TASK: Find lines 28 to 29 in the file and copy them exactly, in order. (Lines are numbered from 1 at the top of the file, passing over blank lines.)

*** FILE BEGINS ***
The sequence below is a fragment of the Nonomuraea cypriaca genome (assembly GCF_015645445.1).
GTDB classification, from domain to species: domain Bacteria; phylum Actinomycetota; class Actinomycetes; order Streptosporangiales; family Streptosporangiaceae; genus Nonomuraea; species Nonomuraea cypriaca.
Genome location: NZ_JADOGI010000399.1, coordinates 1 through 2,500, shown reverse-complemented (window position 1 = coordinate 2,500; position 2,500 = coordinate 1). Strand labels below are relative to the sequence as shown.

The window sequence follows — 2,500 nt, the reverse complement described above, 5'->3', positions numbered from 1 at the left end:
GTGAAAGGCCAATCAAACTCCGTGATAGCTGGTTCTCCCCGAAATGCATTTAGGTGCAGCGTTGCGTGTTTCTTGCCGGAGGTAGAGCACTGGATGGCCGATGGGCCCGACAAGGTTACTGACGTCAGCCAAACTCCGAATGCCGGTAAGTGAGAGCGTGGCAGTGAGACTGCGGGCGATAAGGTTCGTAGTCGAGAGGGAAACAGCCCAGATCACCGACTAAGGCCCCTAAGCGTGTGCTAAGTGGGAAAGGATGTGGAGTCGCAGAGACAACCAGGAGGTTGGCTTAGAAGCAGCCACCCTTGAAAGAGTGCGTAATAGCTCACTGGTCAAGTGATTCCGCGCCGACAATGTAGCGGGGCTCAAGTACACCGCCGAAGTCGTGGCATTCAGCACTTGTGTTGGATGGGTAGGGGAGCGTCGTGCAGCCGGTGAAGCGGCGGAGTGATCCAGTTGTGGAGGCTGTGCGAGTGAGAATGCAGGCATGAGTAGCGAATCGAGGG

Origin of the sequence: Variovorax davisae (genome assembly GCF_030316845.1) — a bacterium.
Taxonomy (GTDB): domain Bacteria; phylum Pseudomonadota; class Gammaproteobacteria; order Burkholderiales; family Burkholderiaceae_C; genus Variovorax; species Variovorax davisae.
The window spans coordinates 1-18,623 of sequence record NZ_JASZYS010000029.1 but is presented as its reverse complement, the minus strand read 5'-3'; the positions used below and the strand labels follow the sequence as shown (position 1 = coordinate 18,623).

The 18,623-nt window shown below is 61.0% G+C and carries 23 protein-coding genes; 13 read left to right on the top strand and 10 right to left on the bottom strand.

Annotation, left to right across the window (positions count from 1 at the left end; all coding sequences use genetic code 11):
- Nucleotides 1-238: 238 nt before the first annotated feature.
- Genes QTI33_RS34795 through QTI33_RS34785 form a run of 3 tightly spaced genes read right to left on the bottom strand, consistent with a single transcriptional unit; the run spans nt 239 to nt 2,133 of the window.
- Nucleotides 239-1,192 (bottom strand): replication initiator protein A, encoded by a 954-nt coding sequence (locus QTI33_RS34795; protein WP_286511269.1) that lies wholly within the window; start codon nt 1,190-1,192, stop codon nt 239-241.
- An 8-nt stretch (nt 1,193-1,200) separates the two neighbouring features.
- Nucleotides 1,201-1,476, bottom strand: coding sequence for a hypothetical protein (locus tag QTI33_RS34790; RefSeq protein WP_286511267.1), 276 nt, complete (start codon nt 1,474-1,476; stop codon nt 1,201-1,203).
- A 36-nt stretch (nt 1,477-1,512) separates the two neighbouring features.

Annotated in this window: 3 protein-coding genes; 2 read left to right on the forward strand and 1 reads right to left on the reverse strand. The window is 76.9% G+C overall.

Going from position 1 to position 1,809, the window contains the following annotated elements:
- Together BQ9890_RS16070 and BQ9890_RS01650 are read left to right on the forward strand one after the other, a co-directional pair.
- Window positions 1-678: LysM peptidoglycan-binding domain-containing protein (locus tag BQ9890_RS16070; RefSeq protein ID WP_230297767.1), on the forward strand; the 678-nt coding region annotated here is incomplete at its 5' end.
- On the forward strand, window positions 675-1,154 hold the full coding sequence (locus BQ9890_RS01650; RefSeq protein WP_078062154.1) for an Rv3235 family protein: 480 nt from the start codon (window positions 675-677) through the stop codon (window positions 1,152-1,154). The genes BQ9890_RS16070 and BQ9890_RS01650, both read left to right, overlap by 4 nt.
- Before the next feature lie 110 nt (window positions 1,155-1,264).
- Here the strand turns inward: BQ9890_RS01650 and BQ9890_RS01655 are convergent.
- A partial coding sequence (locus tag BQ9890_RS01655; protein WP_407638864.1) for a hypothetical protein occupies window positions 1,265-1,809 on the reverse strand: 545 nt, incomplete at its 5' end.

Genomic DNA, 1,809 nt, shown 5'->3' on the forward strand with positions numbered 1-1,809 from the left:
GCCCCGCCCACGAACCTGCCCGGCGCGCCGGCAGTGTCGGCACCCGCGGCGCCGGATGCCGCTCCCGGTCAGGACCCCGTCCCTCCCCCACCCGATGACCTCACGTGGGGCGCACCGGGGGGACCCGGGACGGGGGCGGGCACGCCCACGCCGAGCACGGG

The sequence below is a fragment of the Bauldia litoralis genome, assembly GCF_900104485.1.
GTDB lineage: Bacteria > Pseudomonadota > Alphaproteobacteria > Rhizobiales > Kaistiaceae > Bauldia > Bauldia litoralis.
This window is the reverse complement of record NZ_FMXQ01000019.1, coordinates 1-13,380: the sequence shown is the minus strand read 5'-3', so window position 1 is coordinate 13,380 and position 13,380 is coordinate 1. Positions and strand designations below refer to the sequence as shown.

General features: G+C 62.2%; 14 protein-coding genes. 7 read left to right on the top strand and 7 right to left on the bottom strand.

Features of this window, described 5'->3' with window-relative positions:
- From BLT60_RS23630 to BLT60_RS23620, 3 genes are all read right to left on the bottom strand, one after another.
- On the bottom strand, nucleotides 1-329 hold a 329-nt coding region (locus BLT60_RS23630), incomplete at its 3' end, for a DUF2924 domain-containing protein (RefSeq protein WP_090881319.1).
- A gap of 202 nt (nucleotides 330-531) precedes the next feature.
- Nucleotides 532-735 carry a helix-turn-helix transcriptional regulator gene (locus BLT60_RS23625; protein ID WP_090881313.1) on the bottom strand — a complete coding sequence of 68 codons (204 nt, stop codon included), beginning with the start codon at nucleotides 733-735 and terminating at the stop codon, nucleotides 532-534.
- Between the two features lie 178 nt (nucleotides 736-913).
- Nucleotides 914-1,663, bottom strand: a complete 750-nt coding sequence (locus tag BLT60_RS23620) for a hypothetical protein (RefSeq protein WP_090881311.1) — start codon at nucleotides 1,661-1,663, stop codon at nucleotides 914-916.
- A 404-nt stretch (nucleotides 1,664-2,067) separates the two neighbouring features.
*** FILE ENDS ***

GTDB lineage: Bacteria > Pseudomonadota > Alphaproteobacteria > Rhizobiales > Kaistiaceae > Bauldia > Bauldia litoralis.
This window is the reverse complement of record NZ_FMXQ01000019.1, coordinates 1-13,380: the sequence shown is the minus strand read 5'-3', so window position 1 is coordinate 13,380 and position 13,380 is coordinate 1. Positions and strand designations below refer to the sequence as shown.